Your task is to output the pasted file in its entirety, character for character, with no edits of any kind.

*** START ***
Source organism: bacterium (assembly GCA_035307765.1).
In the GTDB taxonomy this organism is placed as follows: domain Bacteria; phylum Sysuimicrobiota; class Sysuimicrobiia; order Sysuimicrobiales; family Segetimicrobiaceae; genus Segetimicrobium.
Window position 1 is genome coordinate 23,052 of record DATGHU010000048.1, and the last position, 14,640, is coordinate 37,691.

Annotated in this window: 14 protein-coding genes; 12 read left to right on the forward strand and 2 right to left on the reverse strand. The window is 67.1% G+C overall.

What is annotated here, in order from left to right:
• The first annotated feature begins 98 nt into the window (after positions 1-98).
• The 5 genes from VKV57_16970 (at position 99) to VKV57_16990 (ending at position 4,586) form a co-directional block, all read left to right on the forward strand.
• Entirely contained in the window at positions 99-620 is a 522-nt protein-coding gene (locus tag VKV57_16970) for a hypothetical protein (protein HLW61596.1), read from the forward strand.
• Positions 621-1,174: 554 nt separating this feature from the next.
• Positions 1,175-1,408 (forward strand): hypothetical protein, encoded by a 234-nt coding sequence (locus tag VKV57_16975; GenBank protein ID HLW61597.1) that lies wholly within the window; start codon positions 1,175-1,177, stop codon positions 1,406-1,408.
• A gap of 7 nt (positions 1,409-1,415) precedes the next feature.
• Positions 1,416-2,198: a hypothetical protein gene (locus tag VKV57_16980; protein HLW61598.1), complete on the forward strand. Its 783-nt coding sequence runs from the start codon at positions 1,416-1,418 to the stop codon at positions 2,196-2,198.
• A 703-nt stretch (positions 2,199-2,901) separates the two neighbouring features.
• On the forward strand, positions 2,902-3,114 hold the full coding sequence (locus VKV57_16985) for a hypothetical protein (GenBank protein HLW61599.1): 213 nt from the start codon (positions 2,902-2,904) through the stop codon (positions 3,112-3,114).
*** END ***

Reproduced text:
Source organism: bacterium (assembly GCA_035307765.1).
In the GTDB taxonomy this organism is placed as follows: domain Bacteria; phylum Sysuimicrobiota; class Sysuimicrobiia; order Sysuimicrobiales; family Segetimicrobiaceae; genus Segetimicrobium.
Window position 1 is genome coordinate 23,052 of record DATGHU010000048.1, and the last position, 14,640, is coordinate 37,691.

Annotated in this window: 14 protein-coding genes; 12 read left to right on the forward strand and 2 right to left on the reverse strand. The window is 67.1% G+C overall.

What is annotated here, in order from left to right:
• The first annotated feature begins 98 nt into the window (after positions 1-98).
• The 5 genes from VKV57_16970 (at position 99) to VKV57_16990 (ending at position 4,586) form a co-directional block, all read left to right on the forward strand.
• Entirely contained in the window at positions 99-620 is a 522-nt protein-coding gene (locus tag VKV57_16970) for a hypothetical protein (protein HLW61596.1), read from the forward strand.
• Positions 621-1,174: 554 nt separating this feature from the next.
• Positions 1,175-1,408 (forward strand): hypothetical protein, encoded by a 234-nt coding sequence (locus tag VKV57_16975; GenBank protein ID HLW61597.1) that lies wholly within the window; start codon positions 1,175-1,177, stop codon positions 1,406-1,408.
• A gap of 7 nt (positions 1,409-1,415) precedes the next feature.
• Positions 1,416-2,198: a hypothetical protein gene (locus tag VKV57_16980; protein HLW61598.1), complete on the forward strand. Its 783-nt coding sequence runs from the start codon at positions 1,416-1,418 to the stop codon at positions 2,196-2,198.
• A 703-nt stretch (positions 2,199-2,901) separates the two neighbouring features.
• On the forward strand, positions 2,902-3,114 hold the full coding sequence (locus VKV57_16985) for a hypothetical protein (GenBank protein HLW61599.1): 213 nt from the start codon (positions 2,902-2,904) through the stop codon (positions 3,112-3,114).